Review: Han Kang’s “Human Acts”

A woman’s body and its ill treatment are central to Han Kang’s Booker Man International Prize-winning novel, The Vegetarian (2007, English translation, 2015). The violence in the novel left many readers in a state of shock, or—as one critic wrote—you’ll read the novel “with your hand over your mouth.”  Whatever Kang’s intent, her writing is not for the squeamish. Be prepared to feel as if you—like her characters—have been brutalized; yet also stirred by the beauty of an incredible poetic imagination. To me, Kang’s novels prompt us to ask what great literature expects of us: think and not forget. What’s the point of reading a book, if the moment you turn the final page you forget about it? Rage, rage against the dying of the night and anything else that upsets you.

The human acts in Han Kang’s new novel of the same title are not so human at all—but violent expressions of a repressive state determined to eliminate all descent. It is, of course, human beings who enact these events. If The Vegetarian focused on the interactions within an autocratic Korean family, Human Acts moves into the political arena. The Korea that inspires us today is not the brutal beast it was for much of its earlier years after the end of the country’s war. Authoritarian political dictatorship, martial law, and repression were constants, the worst of these lasting until, approximately, 1979. The Gwangju Uprising in the south of the country the following year brought things to a head and, eventually, led to the more stable South Korea we recognize today (in spite of very recent political events). When thousands of citizens protested for democracy, they were beaten, shot, and killed. The total number of the deceased varies dramatically (from slightly more than a hundred to a couple of thousand) depending on official and unofficial accounts. Born and raised in Gwangju, Han Kang was roughly ten years old when the protests began.

The center of Kang’s story focuses on the death of a fifteen-year-old middle-school boy, named Dong-go, during the uprisings. This event is circled around and returned to, beginning with the initial chapter, “The Boy, 1980.” We humanactsobserve his brief life from the perspective of his family, especially his older sister and his mother, but also his friends. The narrative depicts horrific events (soldiers defacing bodies, bodies stacked into towers, civilians being shot while trying to avert the violence by singing the national anthem). Five years later, a writer tries to report on the uprising but official censorship of the massacre has long taken over. Years later, prisoners in cells are tortured; labor unions are controlled well after the incident because of it. It’s not until the twenty-first century that tensions are completely relaxed.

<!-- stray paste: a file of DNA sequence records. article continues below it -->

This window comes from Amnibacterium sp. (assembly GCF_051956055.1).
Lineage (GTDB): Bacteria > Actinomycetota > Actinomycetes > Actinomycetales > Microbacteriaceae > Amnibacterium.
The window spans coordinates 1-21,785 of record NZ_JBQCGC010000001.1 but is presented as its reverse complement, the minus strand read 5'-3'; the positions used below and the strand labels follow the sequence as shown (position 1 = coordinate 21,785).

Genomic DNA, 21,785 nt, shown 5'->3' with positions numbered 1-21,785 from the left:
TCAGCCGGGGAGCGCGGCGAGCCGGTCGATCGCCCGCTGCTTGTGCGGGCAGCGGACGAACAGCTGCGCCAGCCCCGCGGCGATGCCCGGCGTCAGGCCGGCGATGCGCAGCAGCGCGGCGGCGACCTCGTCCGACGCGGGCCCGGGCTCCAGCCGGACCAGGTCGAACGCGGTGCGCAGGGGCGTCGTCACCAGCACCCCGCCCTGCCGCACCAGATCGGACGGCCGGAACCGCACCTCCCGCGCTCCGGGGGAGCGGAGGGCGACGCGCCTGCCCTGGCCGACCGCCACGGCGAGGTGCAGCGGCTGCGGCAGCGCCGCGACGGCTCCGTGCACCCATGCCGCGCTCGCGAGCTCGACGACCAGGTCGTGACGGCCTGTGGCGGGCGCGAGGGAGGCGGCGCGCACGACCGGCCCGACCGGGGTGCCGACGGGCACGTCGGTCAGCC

In a chapter titled “The Factory Girl, 2002,” we observe the ruined life of a young woman (now forty-two years old) who was also victim of the horror. She survived, but her personality was totally subdued. First, second, and third-person narration overlaps throughout much of the story. There is no more disturbing paragraph in Human Acts than this one: “Is it possible to bear witness to the fact of a foot-long wooden ruler being repeatedly thrust into my vagina, all the way up to the back wall of my uterus? To a rifle butt bludgeoning my cervix? To the fact that, when the bleeding wouldn’t stop and I had gone into shock, they had to take me to the hospital for a blood transfusion? Is it possible to face up to my continuing to bleed for the next two years, to a blood clot forming in my Fallopian tubes and leaving me permanently unable to bear children? Is it possible to bear witness to the fact that I ended up with a pathological aversion to physical contact, particularly with men? To the fact that someone’s lips merely grazing mine, their hand brushing my cheek, even so much as a casual gaze running up my legs late in summer, was like being seared with a branding iron? Is it possible to bear witness to the fact that I ended up despising my own body, the very physical stuff of my self? That I willfully destroyed any warmth, any affection whose intensity was more than I could bear, and ran away? To somewhere colder, somewhere safer. Purely to stay alive?”

That is an observation made years after the demonstrations, involving large numbers of students and subsequently their mothers, factory workers and trade union members. Besides shooting many of them, the army used flamethrowers to burn others. The year before, during an earlier period of unrest, President Park Chung-hee’s chief bodyguard had observed, “The Cambodian government killed another 2 million of theirs. There’s nothing stopping us from doing the same.” It’s a miracle that Korea was able to move beyond such terrible times. But perhaps that offers hopes for other troubled spots. Obviously, it’s impossible to read Human Acts without thinking of current happenings in the world, whether they are in Syria or with the newly-empowered Republicans in the government, determined to take control of women’s bodies. Han Kang’s novel brings into the daylight the unending repressive power of men and the objects of their hatred: mostly women and children. But, also, students and union members.

Does this all sound too familiar?

Deborah Smith’s translation is exquisite.

Han Kang: Human Acts
Trans. by Deborah Smith
Hogarth, 218 pp., $22

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Charles R. Larson is Emeritus Professor of Literature at American University, in Washington, D.C. Email = clarson@american.edu. Twitter @LarsonChuck.

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